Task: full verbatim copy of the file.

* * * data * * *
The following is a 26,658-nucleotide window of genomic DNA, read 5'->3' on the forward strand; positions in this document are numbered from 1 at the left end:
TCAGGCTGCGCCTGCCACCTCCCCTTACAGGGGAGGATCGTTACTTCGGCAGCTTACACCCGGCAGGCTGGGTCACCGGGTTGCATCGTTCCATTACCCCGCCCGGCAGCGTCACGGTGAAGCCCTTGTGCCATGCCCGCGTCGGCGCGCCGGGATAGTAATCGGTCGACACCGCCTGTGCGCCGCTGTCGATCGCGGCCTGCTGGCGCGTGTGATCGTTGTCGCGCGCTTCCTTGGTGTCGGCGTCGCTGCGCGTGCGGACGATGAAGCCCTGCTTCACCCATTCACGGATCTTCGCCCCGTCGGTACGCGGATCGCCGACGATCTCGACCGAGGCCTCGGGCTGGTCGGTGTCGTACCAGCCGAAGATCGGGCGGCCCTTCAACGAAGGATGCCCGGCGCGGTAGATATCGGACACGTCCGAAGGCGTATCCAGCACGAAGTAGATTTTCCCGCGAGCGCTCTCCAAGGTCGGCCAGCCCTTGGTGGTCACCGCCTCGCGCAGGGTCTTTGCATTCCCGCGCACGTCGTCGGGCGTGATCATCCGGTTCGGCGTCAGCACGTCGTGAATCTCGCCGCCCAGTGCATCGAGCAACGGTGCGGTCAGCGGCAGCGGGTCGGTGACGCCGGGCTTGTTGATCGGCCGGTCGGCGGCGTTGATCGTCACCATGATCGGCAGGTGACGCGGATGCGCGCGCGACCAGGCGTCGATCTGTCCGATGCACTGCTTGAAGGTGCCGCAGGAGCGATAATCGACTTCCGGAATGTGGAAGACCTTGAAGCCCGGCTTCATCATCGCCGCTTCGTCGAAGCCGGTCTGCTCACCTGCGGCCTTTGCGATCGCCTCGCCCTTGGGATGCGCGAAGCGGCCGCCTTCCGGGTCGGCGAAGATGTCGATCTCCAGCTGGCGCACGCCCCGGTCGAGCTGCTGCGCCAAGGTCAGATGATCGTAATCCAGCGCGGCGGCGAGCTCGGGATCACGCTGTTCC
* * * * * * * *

The following is a 26,658-nucleotide window of genomic DNA, read 5'->3' on the forward strand; positions in this document are numbered from 1 at the left end:
TCAGGCTGCGCCTGCCACCTCCCCTTACAGGGGAGGATCGTTACTTCGGCAGCTTACACCCGGCAGGCTGGGTCACCGGGTTGCATCGTTCCATTACCCCGCCCGGCAGCGTCACGGTGAAGCCCTTGTGCCATGCCCGCGTCGGCGCGCCGGGATAGTAATCGGTCGACACCGCCTGTGCGCCGCTGTCGATCGCGGCCTGCTGGCGCGTGTGATCGTTGTCGCGCGCTTCCTTGGTGTCGGCGTCGCTGCGCGTGCGGACGATGAAGCCCTGCTTCACCCATTCACGGATCTTCGCCCCGTCGGTACGCGGATCGCCGACGATCTCGACCGAGGCCTCGGGCTGGTCGGTGTCGTACCAGCCGAAGATCGGGCGGCCCTTCAACGAAGGATGCCCGGCGCGGTAGATATCGGACACGTCCGAAGGCGTATCCAGCACGAAGTAGATTTTCCCGCGAGCGCTCTCCAAGGTCGGCCAGCCCTTGGTGGTCACCGCCTCGCGCAGGGTCTTTGCATTCCCGCGCACGTCGTCGGGCGTGATCATCCGGTTCGGCGTCAGCACGTCGTGAATCTCGCCGCCCAGTGCATCGAGCAACGGTGCGGTCAGCGGCAGCGGGTCGGTGACGCCGGGCTTGTTGATCGGCCGGTCGGCGGCGTTGATCGTCACCATGATCGGCAGGTGACGCGGATGCGCGCGCGACCAGGCGTCGATCTGTCCGATGCACTGCTTGAAGGTGCCGCAGGAGCGATAATCGACTTCCGGAATGTGGAAGACCTTGAAGCCCGGCTTCATCATCGCCGCTTCGTCGAAGCCGGTCTGCTCACCTGCGGCCTTTGCGATCGCCTCGCCCTTGGGATGCGCGAAGCGGCCGCCTTCCGGGTCGGCGAAGATGTCGATCTCCAGCTGGCGCACGCCCCGGTCGAGCTGCTGCGCCAAGGTCAGATGATCGTAATCCAGCGCGGCGGCGAGCTCGGGATCACGCTGTTCC